The Arizona State Sun Devils will travel to Eugene to take on the Oregon Ducks Saturday as both teams will look to prove they can stay competitive in conference play. The game will air on Pac-12 Network at 2:00 p.m. MST.
The Ducks are just two years removed from their National Championship runner-up run, yet that season seems so desperately far away for many who don the green and feathers on game day. Not only are the Ducks not garnering nation-wide respect for their program, they’ve fallen below their foes from Corvallis, who for so long held the title of the worst team in the Pac-12 North.
This is not the same team we are accustomed to seeing from Oregon athletic director Rob Mullens. Here’s what you need to know about the 2016 Oregon Ducks:
Slipping Through the Quacks
Sun Devil fans have surely been frustrated watching Phillip Lindsay slip though the outstretched hands of JoJo Wicker and Koron Crump, Chad Hansen making leaping catches over Kareem Orr and Armand Perry, and opposing quarterbacks having endless time to dismantle the secondary from an undefiled pocket. However, Duck fans have somehow experienced much worse. Saying Oregon has been terrible on defense this year is a tremendous understatement, because in fact, they’ve been the absolute worst. As in 128th out of 128 total Division I-A college football programs. The Ducks are allowing 539 yards of total offense per game, ranking in the bottom 10 of both passing and rushing yards per game.
Understanding the severity of the Ducks’ defensive inefficiencies is one thing, but finding a solution to them is another.
One explanation for the Oregon defense struggling as much as it has could be the lack of defensive recruiting prowess. After Chip Kelly’s final recruiting class in 2012, which included Arik Armstead and DeForest Buckner, the Ducks have been incapable of signing a player who has gone on to earn a spot on the first or second all Pac-12 defensive team. The Ducks have also failed to bring in a recruiting class on defense that has an average rating of higher than 3.25 stars, something that Chip Kelly accomplished in both 2012 and 2013.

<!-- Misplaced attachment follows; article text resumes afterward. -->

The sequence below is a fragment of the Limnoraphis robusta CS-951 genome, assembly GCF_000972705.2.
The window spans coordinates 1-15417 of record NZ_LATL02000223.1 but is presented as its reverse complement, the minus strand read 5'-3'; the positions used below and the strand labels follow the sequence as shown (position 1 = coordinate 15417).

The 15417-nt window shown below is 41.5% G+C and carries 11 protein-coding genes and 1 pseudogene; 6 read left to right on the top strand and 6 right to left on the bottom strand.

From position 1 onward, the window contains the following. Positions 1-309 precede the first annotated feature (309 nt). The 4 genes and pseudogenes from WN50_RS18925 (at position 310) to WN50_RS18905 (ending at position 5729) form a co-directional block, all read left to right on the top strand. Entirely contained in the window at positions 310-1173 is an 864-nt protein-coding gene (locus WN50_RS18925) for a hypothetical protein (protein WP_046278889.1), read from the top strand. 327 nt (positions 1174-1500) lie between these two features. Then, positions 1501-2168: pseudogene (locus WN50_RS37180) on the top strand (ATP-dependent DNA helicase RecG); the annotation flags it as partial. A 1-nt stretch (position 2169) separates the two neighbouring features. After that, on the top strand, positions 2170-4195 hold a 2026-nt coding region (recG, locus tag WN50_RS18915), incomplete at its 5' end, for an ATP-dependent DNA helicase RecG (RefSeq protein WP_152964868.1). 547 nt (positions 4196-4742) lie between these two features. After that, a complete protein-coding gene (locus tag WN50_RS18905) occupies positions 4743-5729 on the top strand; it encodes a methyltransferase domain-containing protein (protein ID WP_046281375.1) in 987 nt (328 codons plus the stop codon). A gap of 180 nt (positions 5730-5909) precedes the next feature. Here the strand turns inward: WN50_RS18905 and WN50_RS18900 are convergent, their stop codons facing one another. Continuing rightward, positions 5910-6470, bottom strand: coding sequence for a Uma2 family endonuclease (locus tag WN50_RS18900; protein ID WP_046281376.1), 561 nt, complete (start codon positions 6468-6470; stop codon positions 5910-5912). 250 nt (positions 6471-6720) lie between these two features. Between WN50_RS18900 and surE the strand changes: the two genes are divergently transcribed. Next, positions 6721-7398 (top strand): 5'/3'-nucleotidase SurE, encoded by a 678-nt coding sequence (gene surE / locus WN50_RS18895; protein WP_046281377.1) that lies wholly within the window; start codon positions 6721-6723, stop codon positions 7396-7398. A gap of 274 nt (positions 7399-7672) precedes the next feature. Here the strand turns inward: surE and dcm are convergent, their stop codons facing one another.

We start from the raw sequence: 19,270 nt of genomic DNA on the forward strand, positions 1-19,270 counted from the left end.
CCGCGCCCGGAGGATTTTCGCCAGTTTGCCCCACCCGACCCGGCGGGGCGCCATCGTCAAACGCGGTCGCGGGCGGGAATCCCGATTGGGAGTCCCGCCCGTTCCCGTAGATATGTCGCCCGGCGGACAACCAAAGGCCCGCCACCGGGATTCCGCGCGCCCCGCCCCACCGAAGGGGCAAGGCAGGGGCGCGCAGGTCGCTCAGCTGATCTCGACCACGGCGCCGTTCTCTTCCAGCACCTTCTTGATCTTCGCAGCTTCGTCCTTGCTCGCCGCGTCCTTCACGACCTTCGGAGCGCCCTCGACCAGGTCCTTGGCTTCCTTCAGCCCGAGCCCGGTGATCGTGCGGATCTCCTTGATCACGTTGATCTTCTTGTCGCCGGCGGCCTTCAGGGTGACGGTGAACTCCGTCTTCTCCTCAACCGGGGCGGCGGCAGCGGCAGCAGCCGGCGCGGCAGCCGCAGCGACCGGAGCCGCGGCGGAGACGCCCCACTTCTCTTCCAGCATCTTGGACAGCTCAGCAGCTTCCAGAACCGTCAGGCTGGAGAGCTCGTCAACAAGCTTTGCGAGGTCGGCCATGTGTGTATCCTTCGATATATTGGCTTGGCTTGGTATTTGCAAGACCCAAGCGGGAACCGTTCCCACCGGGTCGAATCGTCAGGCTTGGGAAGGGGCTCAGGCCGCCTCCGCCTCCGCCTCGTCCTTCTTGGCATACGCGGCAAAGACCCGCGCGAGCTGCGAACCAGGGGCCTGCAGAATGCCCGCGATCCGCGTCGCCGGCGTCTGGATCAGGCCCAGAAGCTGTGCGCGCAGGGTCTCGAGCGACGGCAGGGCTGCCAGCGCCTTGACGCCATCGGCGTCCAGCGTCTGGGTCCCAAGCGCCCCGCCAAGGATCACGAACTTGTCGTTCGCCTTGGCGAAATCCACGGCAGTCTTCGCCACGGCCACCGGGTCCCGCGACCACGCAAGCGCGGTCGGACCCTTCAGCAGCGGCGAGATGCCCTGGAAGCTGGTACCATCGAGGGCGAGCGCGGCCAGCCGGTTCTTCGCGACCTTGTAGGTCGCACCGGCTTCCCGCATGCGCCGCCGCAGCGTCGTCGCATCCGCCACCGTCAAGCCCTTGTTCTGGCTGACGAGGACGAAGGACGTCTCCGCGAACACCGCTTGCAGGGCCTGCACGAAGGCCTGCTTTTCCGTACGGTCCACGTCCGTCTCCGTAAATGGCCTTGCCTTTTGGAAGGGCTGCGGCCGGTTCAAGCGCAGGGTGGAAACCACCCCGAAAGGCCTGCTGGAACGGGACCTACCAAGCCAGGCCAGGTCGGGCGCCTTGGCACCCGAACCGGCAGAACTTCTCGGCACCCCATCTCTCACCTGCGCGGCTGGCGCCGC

Mark Helfrich hasn’t been able to bring in elite-level recruiting classes, but the defensive coaching staff’s issues can’t be overlooked.
The Ducks currently have 29 players on their roster who are in at least their third season, so the “youth inexperience” excuse can’t be applied here. Some may blame newly-appointed defensive coordinator Brady Hoke, yet it often takes a season or two for a new defensive scheme to be adequately implemented. If you look closer at the field than the coordinator’s box, you could surely place some blame on interior defensive line coach Ron Aiken and linebackers coach Don Pellum. They’ve had decent talent come through the system, yet they’ve been unable to help them adapt to defending collegiate offenses. The Ducks defensive linemen have struggled to get off their blocks and put pressure on the quarterback, and their linebacking core has been unable to wrap up on tackles and take the run game away from their opponents.
The Ducks have many issues to address on the defensive side of the ball, and are just beginning down the same path the Devils are currently on, as both programs look to repair inefficient systems and give their talented offenses a chance to shine.
At Least One Duck in a Row
Unfortunately for Matt Lubick’s offense, the Ducks were unable to have success two years in a row with an FCS-transfer quarterback, as former Montana State quarterback Dakota Prukop has not been the spark Ducks fans were hoping could ignite Royce Freeman and the talented offense. However, in its game Saturday night in Berkley, Oregon may have found just the right player to lead the Ducks under center.
True freshman Justin Hebert, who stands at 6-foot-6, threw for 258 yards and six touchdowns against California, adding 56 yards on the ground. The Eugene native made quick decisions and sharp throws from the pocket, and showcased his ability to escape from the pocket and downfield speed. The Ducks have many injuries on the offensive side of the ball and endless problems to address on defense, but they may have found a solution at quarterback at just the right time, as they will face (once again) the worst secondary in college football Saturday afternoon.